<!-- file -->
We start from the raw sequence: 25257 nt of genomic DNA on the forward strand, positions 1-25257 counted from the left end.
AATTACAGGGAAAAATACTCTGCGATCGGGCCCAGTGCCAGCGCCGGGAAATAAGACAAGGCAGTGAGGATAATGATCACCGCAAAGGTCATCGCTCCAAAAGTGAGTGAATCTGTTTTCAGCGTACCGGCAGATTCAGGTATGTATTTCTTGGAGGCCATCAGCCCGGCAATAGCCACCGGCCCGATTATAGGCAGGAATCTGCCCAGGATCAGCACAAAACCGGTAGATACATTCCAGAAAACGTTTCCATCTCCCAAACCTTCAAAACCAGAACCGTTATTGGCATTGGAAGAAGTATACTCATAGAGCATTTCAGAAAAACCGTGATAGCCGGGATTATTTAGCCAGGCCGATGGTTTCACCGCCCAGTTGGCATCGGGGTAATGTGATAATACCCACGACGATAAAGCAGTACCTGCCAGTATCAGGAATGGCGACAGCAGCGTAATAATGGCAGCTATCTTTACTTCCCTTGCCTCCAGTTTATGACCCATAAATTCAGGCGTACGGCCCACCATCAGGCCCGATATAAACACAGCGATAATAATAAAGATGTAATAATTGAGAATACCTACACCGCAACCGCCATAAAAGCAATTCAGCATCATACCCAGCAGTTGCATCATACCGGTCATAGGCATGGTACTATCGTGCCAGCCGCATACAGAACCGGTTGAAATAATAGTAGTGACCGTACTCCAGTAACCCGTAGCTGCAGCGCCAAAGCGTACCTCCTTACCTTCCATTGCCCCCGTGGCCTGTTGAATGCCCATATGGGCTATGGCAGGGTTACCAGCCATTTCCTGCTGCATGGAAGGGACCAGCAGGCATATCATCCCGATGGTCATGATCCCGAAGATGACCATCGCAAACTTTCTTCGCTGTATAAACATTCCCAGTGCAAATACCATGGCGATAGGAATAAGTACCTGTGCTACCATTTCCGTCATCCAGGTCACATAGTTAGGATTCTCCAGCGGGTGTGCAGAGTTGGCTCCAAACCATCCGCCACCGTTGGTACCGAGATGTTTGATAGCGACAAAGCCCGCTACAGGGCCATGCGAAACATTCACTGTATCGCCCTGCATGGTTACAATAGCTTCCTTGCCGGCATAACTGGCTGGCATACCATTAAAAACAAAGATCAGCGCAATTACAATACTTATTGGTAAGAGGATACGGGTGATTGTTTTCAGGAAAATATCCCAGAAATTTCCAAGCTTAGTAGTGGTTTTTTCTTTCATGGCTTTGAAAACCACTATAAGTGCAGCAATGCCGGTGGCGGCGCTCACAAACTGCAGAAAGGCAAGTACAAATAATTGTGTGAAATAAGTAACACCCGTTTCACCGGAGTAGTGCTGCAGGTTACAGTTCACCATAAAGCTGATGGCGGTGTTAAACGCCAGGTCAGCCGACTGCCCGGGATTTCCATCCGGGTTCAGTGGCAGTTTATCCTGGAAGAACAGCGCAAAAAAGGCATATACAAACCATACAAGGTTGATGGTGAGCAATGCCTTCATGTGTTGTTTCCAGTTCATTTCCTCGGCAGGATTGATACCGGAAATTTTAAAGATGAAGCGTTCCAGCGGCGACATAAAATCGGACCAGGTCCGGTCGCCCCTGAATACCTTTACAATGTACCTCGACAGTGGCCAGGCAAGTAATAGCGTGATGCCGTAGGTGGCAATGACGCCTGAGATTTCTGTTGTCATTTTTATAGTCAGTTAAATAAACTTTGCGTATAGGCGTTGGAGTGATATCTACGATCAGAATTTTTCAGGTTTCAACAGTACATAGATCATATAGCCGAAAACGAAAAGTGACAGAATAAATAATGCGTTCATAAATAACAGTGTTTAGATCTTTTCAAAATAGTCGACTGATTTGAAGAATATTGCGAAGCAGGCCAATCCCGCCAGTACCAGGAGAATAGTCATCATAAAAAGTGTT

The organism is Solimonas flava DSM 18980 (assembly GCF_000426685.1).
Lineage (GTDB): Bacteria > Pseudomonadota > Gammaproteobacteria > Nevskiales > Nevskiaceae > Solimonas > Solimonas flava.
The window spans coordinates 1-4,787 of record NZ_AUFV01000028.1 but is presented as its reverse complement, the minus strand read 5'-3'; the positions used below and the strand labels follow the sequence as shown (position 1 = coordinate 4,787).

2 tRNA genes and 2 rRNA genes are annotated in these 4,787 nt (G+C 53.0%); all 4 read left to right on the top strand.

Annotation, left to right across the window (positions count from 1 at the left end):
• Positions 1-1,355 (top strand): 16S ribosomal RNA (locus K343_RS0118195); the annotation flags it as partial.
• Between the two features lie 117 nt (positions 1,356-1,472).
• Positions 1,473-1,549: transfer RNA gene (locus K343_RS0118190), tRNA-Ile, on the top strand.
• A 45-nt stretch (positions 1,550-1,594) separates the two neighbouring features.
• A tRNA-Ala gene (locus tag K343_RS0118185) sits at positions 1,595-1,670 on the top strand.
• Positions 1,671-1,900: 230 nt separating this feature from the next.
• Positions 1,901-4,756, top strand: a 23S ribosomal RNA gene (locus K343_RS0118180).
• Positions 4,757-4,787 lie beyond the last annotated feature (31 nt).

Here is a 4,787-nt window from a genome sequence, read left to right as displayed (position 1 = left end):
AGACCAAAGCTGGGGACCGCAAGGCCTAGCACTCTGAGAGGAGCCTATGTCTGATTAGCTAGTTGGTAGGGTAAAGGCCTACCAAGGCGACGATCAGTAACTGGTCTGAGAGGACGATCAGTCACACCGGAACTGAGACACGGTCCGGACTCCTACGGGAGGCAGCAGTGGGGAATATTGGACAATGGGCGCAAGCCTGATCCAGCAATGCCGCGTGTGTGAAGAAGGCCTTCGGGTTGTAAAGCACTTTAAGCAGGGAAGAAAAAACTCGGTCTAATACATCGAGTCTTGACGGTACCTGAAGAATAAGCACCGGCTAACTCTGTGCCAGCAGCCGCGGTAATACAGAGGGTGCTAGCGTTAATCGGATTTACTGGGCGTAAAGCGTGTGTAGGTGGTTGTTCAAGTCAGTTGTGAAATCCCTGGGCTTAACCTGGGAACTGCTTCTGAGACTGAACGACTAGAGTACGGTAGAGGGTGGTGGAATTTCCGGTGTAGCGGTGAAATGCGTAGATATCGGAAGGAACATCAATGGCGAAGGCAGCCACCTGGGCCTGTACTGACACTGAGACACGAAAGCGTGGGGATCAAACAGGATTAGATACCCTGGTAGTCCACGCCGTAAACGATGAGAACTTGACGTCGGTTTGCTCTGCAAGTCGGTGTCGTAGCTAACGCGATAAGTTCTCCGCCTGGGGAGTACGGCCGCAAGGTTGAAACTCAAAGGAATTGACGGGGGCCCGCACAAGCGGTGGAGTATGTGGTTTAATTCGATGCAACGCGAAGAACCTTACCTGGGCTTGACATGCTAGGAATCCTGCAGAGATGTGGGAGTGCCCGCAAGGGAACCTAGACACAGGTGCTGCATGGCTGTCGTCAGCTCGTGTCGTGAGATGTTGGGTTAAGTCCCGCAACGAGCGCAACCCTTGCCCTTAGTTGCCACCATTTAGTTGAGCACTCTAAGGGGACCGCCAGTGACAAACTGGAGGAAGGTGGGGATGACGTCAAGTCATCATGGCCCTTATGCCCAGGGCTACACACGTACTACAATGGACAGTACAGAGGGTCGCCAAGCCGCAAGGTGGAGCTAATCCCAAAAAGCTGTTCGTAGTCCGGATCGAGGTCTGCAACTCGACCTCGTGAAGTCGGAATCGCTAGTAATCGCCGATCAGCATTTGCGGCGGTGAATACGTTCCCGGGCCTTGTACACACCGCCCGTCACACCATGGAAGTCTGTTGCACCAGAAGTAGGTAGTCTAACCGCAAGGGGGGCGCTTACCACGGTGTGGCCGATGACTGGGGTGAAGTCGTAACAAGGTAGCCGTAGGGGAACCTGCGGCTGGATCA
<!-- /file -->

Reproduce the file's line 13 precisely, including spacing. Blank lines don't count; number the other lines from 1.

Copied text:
• Positions 1,671-1,900: 230 nt separating this feature from the next.